How To Improve Your Chances of Querying Success


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I’ve been at this game for a while now, so I thought I’d give some advice on what I’ve noticed helps people progress through the querying process. So, here’s my advice….


1. Social Media

As an acquiring editor, this is something I know is a big deal. An author needs to show they are capable of promoting their work and building a fan base before even signing a contract. So, while preparing the query, set up an author page on Facebook, get involved in Twitter, and set up a blog. Any other social media is also great. If you prefer Tumblr, Pinterest, etc, go ahead and set up a profile on those too. But Twitter is probably a must, since the writing community is strong there, along with twitter pitching and notifications of upcoming pitching competitions and other events.

2. Critique Groups/Partners and Beta Readers

Feedback is the best way to receive a personalized and objective view on your manuscript. It will help you improve where you have weaknesses, see typos, and reinforce your strengths. You can also help others by using your strengths to uplift their weaknesses. These people will become your friends, so will also be your greatest advocates.

3. Following Writers who are on “The Next Stage”

Whether it be on Facebook or Twitter, follow writers who are at the next stage of the querying process. Whether they be just signed, or published, it doesn’t matter. They can give advice on direction, writing techniques that worked for them, and sometimes giveaway critiques and books. They can point you in the right direction, or guide you down the path that will work best for you through their example. I highly recommend following their blogs/websites.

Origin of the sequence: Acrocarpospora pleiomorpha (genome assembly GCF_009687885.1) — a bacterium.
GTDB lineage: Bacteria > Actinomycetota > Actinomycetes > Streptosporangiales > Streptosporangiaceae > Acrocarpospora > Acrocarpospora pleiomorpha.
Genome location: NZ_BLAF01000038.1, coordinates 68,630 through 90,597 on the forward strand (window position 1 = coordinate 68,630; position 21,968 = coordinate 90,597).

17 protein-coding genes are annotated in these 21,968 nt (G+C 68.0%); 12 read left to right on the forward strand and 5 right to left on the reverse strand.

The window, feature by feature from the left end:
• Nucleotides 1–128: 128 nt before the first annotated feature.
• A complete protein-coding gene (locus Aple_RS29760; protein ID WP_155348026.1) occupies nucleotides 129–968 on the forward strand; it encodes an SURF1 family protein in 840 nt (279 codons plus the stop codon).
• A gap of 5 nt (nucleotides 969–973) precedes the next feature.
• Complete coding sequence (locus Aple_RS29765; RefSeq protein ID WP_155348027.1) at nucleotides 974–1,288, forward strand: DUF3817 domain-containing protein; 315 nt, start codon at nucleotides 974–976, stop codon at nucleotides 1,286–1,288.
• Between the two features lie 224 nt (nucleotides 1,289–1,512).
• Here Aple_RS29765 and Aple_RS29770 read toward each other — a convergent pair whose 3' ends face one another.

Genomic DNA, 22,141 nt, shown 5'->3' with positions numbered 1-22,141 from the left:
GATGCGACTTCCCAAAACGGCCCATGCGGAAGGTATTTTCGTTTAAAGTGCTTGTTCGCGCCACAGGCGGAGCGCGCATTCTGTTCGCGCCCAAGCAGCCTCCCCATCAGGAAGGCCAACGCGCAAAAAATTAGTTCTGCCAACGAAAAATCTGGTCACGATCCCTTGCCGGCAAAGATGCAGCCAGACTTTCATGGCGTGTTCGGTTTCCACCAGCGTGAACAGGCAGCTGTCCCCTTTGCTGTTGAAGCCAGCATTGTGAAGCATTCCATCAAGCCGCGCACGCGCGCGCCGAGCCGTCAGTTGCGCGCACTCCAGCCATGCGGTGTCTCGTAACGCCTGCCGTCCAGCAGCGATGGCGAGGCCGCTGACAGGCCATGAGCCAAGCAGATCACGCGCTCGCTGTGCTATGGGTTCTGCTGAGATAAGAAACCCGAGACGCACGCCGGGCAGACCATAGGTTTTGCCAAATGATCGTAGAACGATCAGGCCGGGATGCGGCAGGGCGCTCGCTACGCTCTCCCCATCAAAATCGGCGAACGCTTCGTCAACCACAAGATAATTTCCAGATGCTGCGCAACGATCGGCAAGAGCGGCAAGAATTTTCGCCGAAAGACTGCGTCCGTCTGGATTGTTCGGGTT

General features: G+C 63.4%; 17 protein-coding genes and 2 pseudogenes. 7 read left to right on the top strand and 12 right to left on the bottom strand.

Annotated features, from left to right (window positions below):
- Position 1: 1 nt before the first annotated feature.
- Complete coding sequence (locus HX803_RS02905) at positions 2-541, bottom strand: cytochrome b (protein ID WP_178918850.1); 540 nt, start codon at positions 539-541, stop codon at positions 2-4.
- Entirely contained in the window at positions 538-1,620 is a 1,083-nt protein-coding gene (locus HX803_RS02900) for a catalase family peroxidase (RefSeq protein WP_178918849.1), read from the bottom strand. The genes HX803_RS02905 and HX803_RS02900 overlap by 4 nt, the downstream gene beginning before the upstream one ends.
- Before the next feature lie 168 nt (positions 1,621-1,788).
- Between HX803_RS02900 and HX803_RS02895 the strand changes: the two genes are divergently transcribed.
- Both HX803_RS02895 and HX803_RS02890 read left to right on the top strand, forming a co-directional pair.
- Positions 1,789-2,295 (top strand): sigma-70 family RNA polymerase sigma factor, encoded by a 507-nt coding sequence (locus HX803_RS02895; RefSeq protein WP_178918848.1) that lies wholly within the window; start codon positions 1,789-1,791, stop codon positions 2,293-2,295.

4. Read

Especially read books by less well known authors in the genre in which you are writing. It’s one thing to read the huge trendy books, but the books that are more obscure often have a uniqueness about them, rather than just mainstream appeal. Reading this variety helps learn how to create different types of voices and individuality with your own manuscript/s. So stop being a sheep and be an explorer! 😀

5. Help Others

Helping other people promote their books brings good karma. Being a writer can be competitive, but in general, being supportive is way more powerful than competing. Giving your blog for posting, tweeting, and/or sharing, will benefit you in the long run as you form friendships and respect with other writers. Be generous, be kind, while also being you.

 

Katie Teller

Katie Teller is a writer of NA fiction. Her debut, Kiya: Hope of the Pharaoh, is now available. You can find out more about Katie, the Kiya trilogy, and her other books on twitterfacebook or at her own blog.

2 Comments

  1. With regards to social media, I read once that unless you have 1000’s of real followers, then you shouldn’t mention it and when you do, you should mention numbers and growth etc. Would you still suggest that I mention my blog and twitter following even though I have yet to reach these numbers? I am only now becoming exposed to authors and books that I wouldn’t normally read having only read American urban fantasies. I think it’s important that I connect with the Australian literary industry; it’s all so new to me! Thank you for your advice, Katie 🙂

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    1. I’ve never been overly concerned with numbers. I’ve found having a presence is more important because your following is constantly growing as long as you’re active. I’d say you have these accounts active, but not be too concerned about giving the stats. If they’re interested, they’ll look you up.

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